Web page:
As the COVID-19 pandemic continues to expand, retailers are learning a valuable lesson: modern supply chains must now be optimized and managed remotely. But few businesses — or even countries — are currently moving in this direction. China, however, is a proactive digital country that enables businesses to experiment with digitally-run supply chains.
Since manufacturing is no longer cheap in China, many foreign companies left the market and moved to other Asian destinations like Vietnam and Cambodia. Given this, China was forced to both design and adopt emerging technologies to cut labor costs and shorten production cycles. These approaches have helped maintain the country’s international attractiveness.
In fact, even prior to the COVID-19 crisis, leading retailers like the Alibaba Group were using analytics, 3-D animation, and augmented reality to stimulate consumers’ sensory experiences while making faster and more sustainable decisions for their clients.
As a rule, traditional retail supply chains are famous for their deep backlogs, extensive and complex sample cycles, and high coordinating costs. But if you add stressful business conditions to this mix, then the buyer-supplier relationship becomes adversarial and further delays the production cycle. These difficulties all too often translate into longer lead times for product releases, and issues become even more challenging during a crisis like the COVID-19 outbreak, which exacerbates disagreements and disputes.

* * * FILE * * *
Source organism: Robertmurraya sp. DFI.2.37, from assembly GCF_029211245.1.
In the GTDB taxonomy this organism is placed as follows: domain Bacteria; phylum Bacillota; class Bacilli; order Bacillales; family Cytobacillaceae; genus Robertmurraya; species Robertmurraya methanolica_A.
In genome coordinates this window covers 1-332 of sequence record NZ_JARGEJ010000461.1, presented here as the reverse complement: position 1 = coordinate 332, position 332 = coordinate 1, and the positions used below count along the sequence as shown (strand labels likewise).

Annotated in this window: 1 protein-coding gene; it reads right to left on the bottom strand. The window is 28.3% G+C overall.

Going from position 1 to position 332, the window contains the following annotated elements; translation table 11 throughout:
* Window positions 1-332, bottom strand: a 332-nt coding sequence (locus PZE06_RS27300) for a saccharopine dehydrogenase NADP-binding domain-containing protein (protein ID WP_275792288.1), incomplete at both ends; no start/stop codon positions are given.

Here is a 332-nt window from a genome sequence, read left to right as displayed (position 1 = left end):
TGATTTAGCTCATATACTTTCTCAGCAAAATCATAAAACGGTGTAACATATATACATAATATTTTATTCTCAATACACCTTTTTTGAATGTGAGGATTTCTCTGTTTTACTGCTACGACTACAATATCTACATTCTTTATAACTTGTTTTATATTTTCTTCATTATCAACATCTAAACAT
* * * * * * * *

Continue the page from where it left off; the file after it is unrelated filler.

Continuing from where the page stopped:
Now, let’s have a look at the disruptive technologies revolutionizing China’s digitized supply chain model:
3-D product design
According to the National Retail Federation, Hong-Kong-based Li & Fung Limited has become one of the world’s most tech-forward businesses by transforming the traditional supply chain model through 3-D product design. It involves using digital prototypes, which help brands eliminate physical samples and reduce markdowns — while also saving time and money.
“As our industry continues to be disrupted by global economic headwinds, Li & Fung’s goal to create the supply chain of the future remains more relevant than ever,” said Spencer Fung, Chief Executive Officer at Li & Fung, to Jing Daily. “The COVID-19 pandemic is causing millions of retailers, factories, and transportation networks to be at a complete standstill, making it almost impossible to produce physical samples the traditional way. 3-D digital images can be instantly shared and altered over and over again without designers, sample makers, or buyers needing to create an array of physical samples, and you can also do the fitting using 3-D software and go straight into production. Not only does this cut weeks off the supply chain digital product development, but it can also be done remotely, from a home office — a timely example of why digital supply chains are more important than ever in mitigating disruption.”
Furthermore, 3-D modeling also eliminates the need for fitting models. It’s worth mentioning that the automotive industry has been utilizing 3-D modeling for years, but the Sourcing Journal has highlighted how the issue is far more complex in the clothing sector, where fabric characteristics are harder to replicate. “The challenges with the technology, until 2015, were that it was difficult to render fabric characteristics,” said Ed Gribbin, president of the apparel innovations company Alvanon. “Appearance and textures were good, but stretch, drape, and gravity hanging on the body all weren’t very accurate.”